Opinion: Vote ‘no’ on Proposition 113

This fall, Colorado voters have a decision to make on Proposition 113: whether to join a so-called “national popular vote” compact or not. This decision has national implications. 

A vote for the proposition would require Colorado to award our state’s Electoral College votes to the presidential candidate who wins the most votes nationally. A vote against the proposition would ensure Colorado’s Electoral College votes continue to be awarded to the candidate who wins the most votes in Colorado and would amount to a dagger to the heart of the compact, likely stalling momentum nationally. Some Coloradans care most about defending our state’s unique interests. Others emphasize the need for fair national elections that promote the best interests of the country. 

Colorado is the first state in which voters have a chance to decide the matter.

Either way, the decision about a national popular vote is an easy one. Coloradans should vote “no” on Proposition 113. On this issue, there is no conflict between what is good for Colorado and what is best for America.

Consider first the interests of Colorado. We win under the Electoral College and lose under the national popular vote. Colorado does best when presidential candidates care about our needs and interests, and the Electoral College guarantees that presidential candidates care about Colorado. Our nine, soon to be 10, Electoral College votes are highly coveted. In 2016, the Democratic and Republican nominees for president made 19 visits to Colorado. That means candidates who want to win Colorado care about our interests on issues like water or federal funding of roads, health care and the environment.

Not so under the national popular vote scheme. Colorado’s voice gets muffled. With just 1.7% of the nation’s population, Colorado’s voice would be dwarfed by California, New York and other large states. The national popular vote clearly migrates presidential election power and influence to large states and metropolitan areas — particularly on the coasts. California alone has seven times the population of Colorado. Who do you think would win a water war between the two states under the national popular vote?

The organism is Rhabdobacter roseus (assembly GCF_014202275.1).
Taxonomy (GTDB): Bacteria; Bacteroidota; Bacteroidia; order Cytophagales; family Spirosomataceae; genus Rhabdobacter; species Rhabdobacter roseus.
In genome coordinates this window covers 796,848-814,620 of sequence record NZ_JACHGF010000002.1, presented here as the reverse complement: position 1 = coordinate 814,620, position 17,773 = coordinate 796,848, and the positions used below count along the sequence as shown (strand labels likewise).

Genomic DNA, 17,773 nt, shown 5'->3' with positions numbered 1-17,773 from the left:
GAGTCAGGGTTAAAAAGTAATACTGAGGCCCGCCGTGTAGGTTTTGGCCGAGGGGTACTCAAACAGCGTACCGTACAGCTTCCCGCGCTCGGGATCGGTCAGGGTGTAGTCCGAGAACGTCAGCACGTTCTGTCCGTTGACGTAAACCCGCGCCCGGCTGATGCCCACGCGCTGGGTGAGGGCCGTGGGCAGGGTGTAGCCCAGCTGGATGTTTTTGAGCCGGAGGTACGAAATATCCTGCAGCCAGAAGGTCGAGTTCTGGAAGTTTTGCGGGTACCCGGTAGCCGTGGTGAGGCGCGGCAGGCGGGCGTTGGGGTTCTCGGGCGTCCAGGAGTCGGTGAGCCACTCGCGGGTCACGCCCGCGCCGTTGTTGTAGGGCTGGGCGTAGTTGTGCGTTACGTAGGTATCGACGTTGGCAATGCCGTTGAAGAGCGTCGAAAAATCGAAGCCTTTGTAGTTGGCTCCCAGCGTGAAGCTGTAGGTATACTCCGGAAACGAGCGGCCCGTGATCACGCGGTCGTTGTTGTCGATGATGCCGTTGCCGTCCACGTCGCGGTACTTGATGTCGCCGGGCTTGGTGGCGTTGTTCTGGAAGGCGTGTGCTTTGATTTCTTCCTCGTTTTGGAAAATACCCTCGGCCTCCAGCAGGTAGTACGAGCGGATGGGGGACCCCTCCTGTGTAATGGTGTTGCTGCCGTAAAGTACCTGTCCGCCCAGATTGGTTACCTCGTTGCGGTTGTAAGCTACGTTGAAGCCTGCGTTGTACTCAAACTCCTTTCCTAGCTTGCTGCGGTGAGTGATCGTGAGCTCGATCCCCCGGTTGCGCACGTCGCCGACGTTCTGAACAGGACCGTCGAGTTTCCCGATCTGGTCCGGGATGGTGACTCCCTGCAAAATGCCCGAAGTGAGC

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It’s no surprise then that three-quarters of the money backing the national popular vote measure on Colorado’s ballot comes from California and 98% comes from out of state.

Second, consider the implications the national popular vote would have on America at-large. Proponents of this notion say it will be fairer, that the candidate who wins the most votes nationally should win the presidency. Here is what they don’t tell you: National popular vote would undermine one of the few remaining institutions in America that promotes consensus.  

That’s because the Electoral College forces candidates to build a broad enough coalition across the entire country to win a majority of electoral votes. Niche candidates, whether regional or ideological, are therefore rarely successful.

While the Electoral College forces candidates to work to broaden their coalition to win, the national popular vote enables narrower coalitions, even niche candidacies, to win. It would further divide Americans, not unite them. That’s because the national popular vote has nothing to do with winning a majority; one candidate merely has to win more votes than the others. In a multi-candidate field, the winner could be regionally based, ideologically narrow or both.

To make matters worse under this scheme, Colorado might even have to give its electoral votes to a candidate who wins the popular vote but that isn’t even on the ballot in Colorado. Talk about voter disenfranchisement.

Consider where presidential nominees concentrate their appeal currently: to swing voters in swing states, including Colorado. But under the national popular vote, candidates would be motivated to maximize performance and turnout in vote-rich areas friendly to their viewpoint. Existing dynamics and motivations would be turned upside down.

Colorado’s Electoral College votes for president should go to the candidate who wins the most votes in Colorado, not the candidate who wins the most votes in other states. If Coloradans don’t protect their unique interests, who will? In their quest to promote fairness, national popular vote proponents have concocted a scheme that exacerbates division and polarization. 

The Electoral College promotes consensus and coalition-building. It provides for a clear winner in each state and thus our country. While not perfect, it is clearly better than letting a few states decide the presidency. 

Coloradans should vote “no” on the national popular vote compact by voting “no” on Proposition 113.

Wil Armstrong is an entrepreneur and the co-chairman of Protect Colorado’s Vote.

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